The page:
Intellectual Honesty by Rabbi Hershel Solnica


Parshat Vayigash is the climax of the story of Yosef as Yosef reveals himself to his brothers.  It is not simply the playing out of a soap opera, but rather a profound מוסר השכל, eternal ethical message, that should strike us deeply.

“And Yosef said to his brothers: ‘I am Yosef, is my father still alive?’”  (45:3).  The Seforno notes Yehuda’s inconsistency.  Yosef knew that Yaakov was still alive (יש לנו אב
זקן, 44:20); however, he derisively points at Yehuda and says, אי אפשר שלא מת מדאגתו עלי, “How is it possible that you did not worry about father’s health when you sold me?” 

The ילקוט שמעוני (45:154) says:אמר ר"ש בן אלעזר אוי לנו מיום הדין…יוסף קטנו של שבטים היה ולא יכלו אחיו לענות אותו…כשיבוא
הקב"ה ויוכיח לנו…על אחת כמה וכמה, “Rav Shimon ben Elazar says, ‘Woe to us on the day of judgment…Yosef was the youngest of the tribes, and the brothers could not respond to him…when Hashem comes to rebuke us, how much more so [will we not be able to answer]?!’”

The Seforno and the ילקוט שמעוני ought to scare us to tears when we think of our intellectual dishonesty.  How can we preach Derech Eretz when we practice so little of it?  How do we expect our young ones to speak decently and cleanly when we abuse, curse, and lack Shemirat Halashon?  How do we expect our children to pray with respect when we go to Shul and talk to our friends about the Mets and the stock market instead of talking to Hashem?  How do we expect the new generation to respect the Torah, the Shul, or טהרת המשפחה when we are simply indulgees in lip service?  אוי לנו, “Woe is to us.”  The day of judgment is not necessarily the end of our lives; perhaps it can refer to the middle of our lives when we see the foolishness of our hypocrisy.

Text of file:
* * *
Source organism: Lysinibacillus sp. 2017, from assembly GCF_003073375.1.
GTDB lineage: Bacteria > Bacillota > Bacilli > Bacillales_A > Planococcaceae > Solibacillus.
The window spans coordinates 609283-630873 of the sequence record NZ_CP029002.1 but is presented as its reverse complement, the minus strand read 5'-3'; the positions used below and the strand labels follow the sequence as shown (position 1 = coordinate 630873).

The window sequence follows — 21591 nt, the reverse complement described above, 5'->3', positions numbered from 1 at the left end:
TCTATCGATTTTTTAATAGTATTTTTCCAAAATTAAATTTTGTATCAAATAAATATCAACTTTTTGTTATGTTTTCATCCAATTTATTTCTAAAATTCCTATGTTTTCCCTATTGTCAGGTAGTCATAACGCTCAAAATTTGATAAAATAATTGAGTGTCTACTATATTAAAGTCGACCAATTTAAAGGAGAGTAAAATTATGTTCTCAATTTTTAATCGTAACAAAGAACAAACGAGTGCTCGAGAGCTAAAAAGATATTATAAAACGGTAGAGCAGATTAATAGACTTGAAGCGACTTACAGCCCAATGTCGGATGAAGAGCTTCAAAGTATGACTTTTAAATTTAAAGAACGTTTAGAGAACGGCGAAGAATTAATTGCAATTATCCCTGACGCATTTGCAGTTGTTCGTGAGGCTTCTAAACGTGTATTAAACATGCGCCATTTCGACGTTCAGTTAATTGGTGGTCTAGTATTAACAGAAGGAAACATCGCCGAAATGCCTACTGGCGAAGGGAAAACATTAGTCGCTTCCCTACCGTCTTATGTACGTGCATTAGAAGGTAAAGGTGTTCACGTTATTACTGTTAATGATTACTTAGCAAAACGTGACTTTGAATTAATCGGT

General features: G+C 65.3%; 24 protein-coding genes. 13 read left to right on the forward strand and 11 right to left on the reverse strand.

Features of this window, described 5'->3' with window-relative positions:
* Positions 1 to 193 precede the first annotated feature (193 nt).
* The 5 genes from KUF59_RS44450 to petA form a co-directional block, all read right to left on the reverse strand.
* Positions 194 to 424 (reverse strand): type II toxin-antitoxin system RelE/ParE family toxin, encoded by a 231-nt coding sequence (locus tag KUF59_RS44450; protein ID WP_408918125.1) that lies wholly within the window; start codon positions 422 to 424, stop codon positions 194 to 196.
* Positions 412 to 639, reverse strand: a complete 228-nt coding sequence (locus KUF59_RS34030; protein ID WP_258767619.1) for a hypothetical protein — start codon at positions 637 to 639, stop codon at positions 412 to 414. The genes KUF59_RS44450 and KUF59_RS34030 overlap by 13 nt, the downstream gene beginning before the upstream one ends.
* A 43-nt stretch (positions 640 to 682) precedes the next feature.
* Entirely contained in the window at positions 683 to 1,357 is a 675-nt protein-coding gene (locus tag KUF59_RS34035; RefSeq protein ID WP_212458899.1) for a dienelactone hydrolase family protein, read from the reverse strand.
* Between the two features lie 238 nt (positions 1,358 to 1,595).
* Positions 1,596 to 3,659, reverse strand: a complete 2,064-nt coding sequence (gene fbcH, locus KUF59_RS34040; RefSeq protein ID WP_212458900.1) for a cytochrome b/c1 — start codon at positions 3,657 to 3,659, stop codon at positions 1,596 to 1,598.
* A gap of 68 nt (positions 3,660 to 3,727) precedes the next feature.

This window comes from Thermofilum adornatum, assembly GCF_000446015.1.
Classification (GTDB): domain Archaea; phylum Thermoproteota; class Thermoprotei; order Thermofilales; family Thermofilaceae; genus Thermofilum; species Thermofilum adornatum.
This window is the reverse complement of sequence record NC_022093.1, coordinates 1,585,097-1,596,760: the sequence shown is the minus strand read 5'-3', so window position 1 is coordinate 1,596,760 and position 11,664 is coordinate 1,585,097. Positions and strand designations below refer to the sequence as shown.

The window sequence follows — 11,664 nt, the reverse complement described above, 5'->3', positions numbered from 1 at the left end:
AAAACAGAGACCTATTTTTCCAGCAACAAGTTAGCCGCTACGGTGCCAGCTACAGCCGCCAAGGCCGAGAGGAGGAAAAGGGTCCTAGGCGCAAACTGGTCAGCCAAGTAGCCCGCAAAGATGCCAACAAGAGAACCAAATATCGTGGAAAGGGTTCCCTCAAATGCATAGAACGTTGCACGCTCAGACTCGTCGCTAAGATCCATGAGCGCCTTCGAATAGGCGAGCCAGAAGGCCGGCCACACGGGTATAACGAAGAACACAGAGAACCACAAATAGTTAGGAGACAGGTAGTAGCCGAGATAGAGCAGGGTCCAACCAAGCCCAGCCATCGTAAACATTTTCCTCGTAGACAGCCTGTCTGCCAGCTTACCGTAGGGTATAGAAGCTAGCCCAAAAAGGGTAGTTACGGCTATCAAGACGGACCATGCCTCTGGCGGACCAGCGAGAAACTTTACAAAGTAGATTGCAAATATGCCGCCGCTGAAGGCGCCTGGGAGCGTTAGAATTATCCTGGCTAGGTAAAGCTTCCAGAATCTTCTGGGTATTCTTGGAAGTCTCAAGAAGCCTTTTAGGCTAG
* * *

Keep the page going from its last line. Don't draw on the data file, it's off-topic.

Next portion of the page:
Let the story of Yosef not simply be the text of a Broadway musical, but the framework of how we should live our lives, teach our young ones, and be role models for all of Klal Yisrael.  וינשק לכל אחיו ויבך…ואחרי כן דברו אחיו אתו, “And Yosef kissed all of his brothers, and he wept…and afterward his brothers spoke to him” (45:15).

It is time to show love to all and weep for our errors, and then the dialogue will begin and we can rightly expect redemption.

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